Hello again! I write today in a midst of pregnancy joys and aches and pains but alas, the tiny human grows on and all of that is a blog for another time. Today, I’m emerging from the depths of blog tumbleweed to start a new feature that just might encourage me to finish the ever growing pile of books that remain by the side of my bed, half read.
Speaking of halves, half term has just begun and although much of the day has been spent ‘nesting’, or as I prefer to call it, ‘catching up with everyone else’s normal realms of cleanliness and tidiness’, I have spent the last couple of hours laying next to my cat and enjoy the simple pleasure of reading. And the book in question is Mad Girl by Bryony Gordon.
I laughed a lot reading this book but that’s not to say the main subject matter is in any way amusing. Bryony writes of a life, a happy life, that is encroached on by painful and debilitating Obsessive Compulsive Disorder. Not the kind that people use in casual conversation to describe a loved one who likes their DVDs stored alphabetically, no, think, colossal, intrusive and at times life-threatening OCD. The kind that turns you into a monster in your head making your rational thoughts cave into themselves after being repeatedly struck sidewards by thoughts of the darkest kind. And yet she writes about it in such a way that draws you deep into her funny, loving and beautiful personality that, despite what she may feel throughout many difficult times in her twenties and thirties, is still there, thriving and growing. She writes about mental illness in a frank way, in a way that says ‘all the while this goes on, it’s a bit shit, but there’s good stuff happening too’. She writes about it in a way that invites people to say, yeah that’s happened to me and it’s awful and horrendous yet I am normal. I can live, I can breathe, I can cope and it doesn’t define who I am.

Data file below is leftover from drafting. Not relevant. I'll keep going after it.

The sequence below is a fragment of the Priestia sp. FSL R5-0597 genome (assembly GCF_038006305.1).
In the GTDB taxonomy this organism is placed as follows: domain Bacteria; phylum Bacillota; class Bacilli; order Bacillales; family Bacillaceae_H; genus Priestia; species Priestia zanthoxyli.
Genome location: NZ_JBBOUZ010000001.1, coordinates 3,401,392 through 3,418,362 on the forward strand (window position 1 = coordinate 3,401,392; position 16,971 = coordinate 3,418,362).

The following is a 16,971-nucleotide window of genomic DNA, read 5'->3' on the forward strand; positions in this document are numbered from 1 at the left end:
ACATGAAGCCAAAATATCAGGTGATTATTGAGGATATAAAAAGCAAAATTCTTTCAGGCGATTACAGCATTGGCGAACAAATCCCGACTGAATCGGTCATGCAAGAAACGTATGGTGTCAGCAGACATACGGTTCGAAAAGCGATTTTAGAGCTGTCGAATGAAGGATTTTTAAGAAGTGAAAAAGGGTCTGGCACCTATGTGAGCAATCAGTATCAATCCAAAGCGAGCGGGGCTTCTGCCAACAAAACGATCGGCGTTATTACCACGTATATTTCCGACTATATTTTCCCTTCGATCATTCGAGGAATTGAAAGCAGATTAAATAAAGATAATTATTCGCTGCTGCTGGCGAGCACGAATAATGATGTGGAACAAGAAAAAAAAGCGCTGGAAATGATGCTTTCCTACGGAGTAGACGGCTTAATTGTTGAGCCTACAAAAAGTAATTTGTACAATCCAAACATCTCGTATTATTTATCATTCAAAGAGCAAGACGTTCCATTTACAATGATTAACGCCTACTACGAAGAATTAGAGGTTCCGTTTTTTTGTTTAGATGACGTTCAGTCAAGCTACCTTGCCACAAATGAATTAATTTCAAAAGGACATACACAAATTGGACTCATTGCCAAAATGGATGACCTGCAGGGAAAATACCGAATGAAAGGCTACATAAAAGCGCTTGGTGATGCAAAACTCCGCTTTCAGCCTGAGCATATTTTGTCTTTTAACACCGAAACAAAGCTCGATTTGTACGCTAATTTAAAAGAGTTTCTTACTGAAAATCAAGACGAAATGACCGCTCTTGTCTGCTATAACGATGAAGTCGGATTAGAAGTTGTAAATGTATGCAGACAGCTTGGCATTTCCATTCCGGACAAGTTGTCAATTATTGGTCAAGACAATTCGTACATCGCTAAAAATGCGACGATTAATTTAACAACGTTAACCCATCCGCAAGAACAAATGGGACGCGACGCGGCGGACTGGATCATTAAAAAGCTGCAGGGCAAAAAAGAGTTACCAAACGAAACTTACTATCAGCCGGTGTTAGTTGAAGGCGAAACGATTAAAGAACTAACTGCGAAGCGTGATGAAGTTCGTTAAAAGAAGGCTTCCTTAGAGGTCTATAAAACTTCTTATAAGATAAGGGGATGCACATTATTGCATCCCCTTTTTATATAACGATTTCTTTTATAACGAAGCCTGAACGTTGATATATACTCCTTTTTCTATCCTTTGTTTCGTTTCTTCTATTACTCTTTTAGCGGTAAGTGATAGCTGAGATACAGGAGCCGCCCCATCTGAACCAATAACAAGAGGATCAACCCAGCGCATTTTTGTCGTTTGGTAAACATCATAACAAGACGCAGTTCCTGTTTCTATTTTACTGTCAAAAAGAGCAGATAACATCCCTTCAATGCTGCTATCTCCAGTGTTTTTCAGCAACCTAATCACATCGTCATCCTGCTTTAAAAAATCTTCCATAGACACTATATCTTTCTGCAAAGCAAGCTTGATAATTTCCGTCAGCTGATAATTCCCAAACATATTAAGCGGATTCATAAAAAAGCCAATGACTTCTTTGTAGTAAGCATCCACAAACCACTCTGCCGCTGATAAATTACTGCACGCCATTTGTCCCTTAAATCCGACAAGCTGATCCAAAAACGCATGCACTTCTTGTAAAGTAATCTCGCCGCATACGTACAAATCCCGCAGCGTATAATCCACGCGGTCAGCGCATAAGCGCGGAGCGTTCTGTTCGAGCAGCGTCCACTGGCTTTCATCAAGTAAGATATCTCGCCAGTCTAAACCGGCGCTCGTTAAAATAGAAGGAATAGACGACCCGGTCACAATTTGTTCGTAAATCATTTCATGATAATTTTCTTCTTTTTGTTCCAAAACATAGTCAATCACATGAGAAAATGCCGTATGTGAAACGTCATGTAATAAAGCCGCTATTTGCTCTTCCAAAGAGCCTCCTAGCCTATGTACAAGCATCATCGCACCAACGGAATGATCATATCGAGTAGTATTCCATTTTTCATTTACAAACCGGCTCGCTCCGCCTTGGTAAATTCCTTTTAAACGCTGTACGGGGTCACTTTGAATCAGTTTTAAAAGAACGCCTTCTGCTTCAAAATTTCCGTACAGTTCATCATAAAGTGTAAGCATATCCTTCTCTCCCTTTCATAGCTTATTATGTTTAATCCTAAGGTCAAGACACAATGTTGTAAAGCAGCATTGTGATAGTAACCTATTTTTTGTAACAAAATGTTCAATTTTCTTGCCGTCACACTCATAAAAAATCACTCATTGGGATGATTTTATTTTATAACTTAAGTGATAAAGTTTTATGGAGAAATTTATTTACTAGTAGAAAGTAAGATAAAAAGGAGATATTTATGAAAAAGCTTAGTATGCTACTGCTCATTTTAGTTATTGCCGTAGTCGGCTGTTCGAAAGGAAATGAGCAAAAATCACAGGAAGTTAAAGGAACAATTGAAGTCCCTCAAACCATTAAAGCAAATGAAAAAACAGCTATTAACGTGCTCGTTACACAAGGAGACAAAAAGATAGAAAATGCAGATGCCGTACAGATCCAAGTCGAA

I recommend this book to anyone who has ever come into contact with another human. It doesn’t have to be someone who has experienced mental health ‘issues’ or even someone who has ever heard of this kind of OCD. It just has to be someone, because the likelihood of someone you know and love deeply experiencing difficulty with their mental health is huge – 1 in 4 people in the UK will experience a mental health problem each year (mind.org.uk). And with all the progress in amazing charities, celebrities and people and their loving and accepting attitudes, it remains a taboo in friendships, families and workplaces all over the world. But Bryony is one of those people who, despite the obvious pain it must have been to relive and share these experiences, has done it bravely, beautifully and with balls, bringing this topic into homes and book shops, airports and cafes all over the country.
This book left me feeling hopeful. It left me feeling that I need to be more accepting, that I need to be more forgiving, not just of myself but of others. Most of all, it left me feeling worthy – something I think she sums up wonderfully with the end paragraph of the book which I will leave here now as a reminder to whoever reads this of your own validity, worth and place in this world.
Mental illness lies to you. It lies to you and lies to you and lies to you. It tells you that you are a freak, that you are worthless, that nobody understands you or what you are going through in your head. It is wrong. You are not a freak. You are worth more than gold. But most of all, you are not alone. – Bryony Gordon, Mad Girl